Reason for Rejoicing
Oak Park, Illinois
Since my return from Africa a few months ago, and in view of the fact that I am now engaged altogether in meeting work which takes me to various parts of this country, many people often ask: "What changes do you see in the condition of the church and what is your view of present conditions?" My answer is that I see much cause to rejoice. However, in view of the division that seems to be spreading, and also in consideration of the widespread abandonment of many Bible principles by brethren in so many places, my answer may seem strange. And because so many seem to have a downcast, pessimistic attitude that is hurtful to themselves and to the cause of Christ, I present the following reasons for such rejoicing:
Conservative Brethren Are Liberal
In spite of the fact that in some places some brethren have become so obsessed with the need of fighting error in the churches that they have almost forgotten the equally important work of "sowing the good seed of the kingdom," yet other brethren are eager to be busy in constructive work and are also happy to help those who want to go out into needy fields. It took me only three weeks to raise almost seven thousand dollars in travel funds when I was preparing to go to Nigeria, and almost all of this was received from churches that are very conservative. Brethren Sewell Hall and Aude McKee had similar success when they decided to go to Nigeria also. In fact, everywhere brethren seem to welcome the opportunity to engage in such work. This is as it should be. We cannot expect a harvest from a field simply because we have carefully chopped the weeds out, but we must have also planted good seed there and cultivated it well. So, while we urgently watch for every error, and oppose it with all our might, we might also carefully teach and practice the true principles that will build up the cause of Christ and that will lead the lost to salvation. I indeed rejoice that many, many brethren who stand solidly against every innovation and departure are equally committed to the constructive work of upholding with positive work and teaching every principle of righteousness.
Conservative Churches Are Growing
I know that in some places there are liberal tendencies that are shaking the very strongest of churches, and in some quarters many preachers and churches are drifting away from truth and fidelity to Christ. This is sufficiently extensive to cause any sincere person to grieve and to cause every real Christian to pray earnestly for strength and wisdom for the tasks that lie ahead of us in these next few years. However, there is also cause for great joy and those who consider the complete picture of the church today cannot be pessimists. Consider the following examples: Just a few years ago most of the churches in and around Indianapolis were climbing on the institutional bandwagon. Some would have then said that there were only two or three churches that could be counted upon to hold the line against innovations. Today there are eight or more churches in that area that preach and practice only those things that are authorized, and if one will reach out into neighboring towns and cities, that number will be increased to many more that are altogether sound in word and activity. Likewise we must all surely rejoice at the advancements in the Nashville area. Reliable sources indicate that there are now several churches there that actively oppose the liberal trends and many others do not "go along" with the idea of burdening the churches with support of human institutions. Then in Chicago-land changes have been amazing. A few years ago only a small handful or less could be counted upon to even decline the introduction of almost every conceivable thing and only two or three churches actually opposed such. Today at least fifteen or more churches in the metropolitan area refuse any participation in the unscriptural sponsorship arrangements or in support of human institutions. An equal number of preachers in the area openly and steadfastly oppose those departures. Furthermore, if one reaches out into the neighboring towns and cities, many more conservative preachers and churches will be found.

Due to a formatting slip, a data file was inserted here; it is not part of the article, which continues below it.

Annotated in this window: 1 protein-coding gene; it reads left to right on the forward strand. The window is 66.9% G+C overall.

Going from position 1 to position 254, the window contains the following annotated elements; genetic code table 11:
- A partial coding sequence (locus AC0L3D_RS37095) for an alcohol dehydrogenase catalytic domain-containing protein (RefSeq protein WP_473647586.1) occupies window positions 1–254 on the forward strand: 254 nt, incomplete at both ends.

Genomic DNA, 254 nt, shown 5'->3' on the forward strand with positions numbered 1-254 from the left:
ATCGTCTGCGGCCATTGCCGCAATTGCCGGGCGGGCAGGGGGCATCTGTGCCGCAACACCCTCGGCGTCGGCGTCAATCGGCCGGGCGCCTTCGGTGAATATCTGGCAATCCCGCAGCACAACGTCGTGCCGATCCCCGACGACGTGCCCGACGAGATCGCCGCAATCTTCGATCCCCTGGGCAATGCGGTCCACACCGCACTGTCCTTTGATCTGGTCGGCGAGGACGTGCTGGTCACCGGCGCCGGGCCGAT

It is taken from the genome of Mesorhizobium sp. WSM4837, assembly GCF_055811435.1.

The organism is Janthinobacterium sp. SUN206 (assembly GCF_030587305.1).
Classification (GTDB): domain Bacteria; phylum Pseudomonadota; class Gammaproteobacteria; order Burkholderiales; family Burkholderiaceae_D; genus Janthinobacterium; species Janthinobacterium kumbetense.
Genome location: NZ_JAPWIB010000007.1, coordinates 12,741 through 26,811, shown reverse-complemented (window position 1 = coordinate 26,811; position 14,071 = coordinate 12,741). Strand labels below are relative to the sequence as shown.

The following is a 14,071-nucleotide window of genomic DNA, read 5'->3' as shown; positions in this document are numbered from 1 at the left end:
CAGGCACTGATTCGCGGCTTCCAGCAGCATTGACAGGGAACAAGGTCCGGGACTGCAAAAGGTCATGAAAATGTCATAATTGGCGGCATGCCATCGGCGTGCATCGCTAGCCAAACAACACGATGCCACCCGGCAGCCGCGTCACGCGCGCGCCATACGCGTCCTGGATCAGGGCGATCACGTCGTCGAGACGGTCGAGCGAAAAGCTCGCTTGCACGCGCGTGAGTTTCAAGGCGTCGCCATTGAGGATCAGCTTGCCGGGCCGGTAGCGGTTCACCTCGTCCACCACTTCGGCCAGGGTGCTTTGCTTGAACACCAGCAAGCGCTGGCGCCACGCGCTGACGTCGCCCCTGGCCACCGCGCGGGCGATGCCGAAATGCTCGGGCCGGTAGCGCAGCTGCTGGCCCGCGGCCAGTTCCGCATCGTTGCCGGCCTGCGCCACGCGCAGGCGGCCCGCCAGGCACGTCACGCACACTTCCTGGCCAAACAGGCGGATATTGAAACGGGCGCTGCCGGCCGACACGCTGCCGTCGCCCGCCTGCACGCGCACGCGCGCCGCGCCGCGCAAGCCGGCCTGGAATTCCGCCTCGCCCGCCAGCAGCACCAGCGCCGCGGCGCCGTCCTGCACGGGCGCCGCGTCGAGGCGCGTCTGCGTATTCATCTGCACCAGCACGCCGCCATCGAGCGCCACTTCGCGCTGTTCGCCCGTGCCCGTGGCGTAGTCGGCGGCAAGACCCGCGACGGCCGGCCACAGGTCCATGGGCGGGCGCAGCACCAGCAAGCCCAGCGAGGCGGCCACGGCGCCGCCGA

I am sure these three illustrations could be multiplied. In view of such facts I cannot be pessimistic. As one writer has so ably said, we have reached a time for sifting, and those who are weak, those who are filled with material ambitions and those who desire the favor of men may be drawn further and further into entangling and contaminating activities. But at the same time more and more sincere Christians will revolt against departures. Many will emerge with even greater strength than we had dared to hope. Surely a mighty army will remain faithful to the Captain of our salvation, and even if such army be only a remnant of the whole church as we know it today, it can be, if we make it so, a great and powerful force for bringing the lost to Christ and for restoring the wayward to the truth.
Truth Magazine, VI: 5, pp.120-119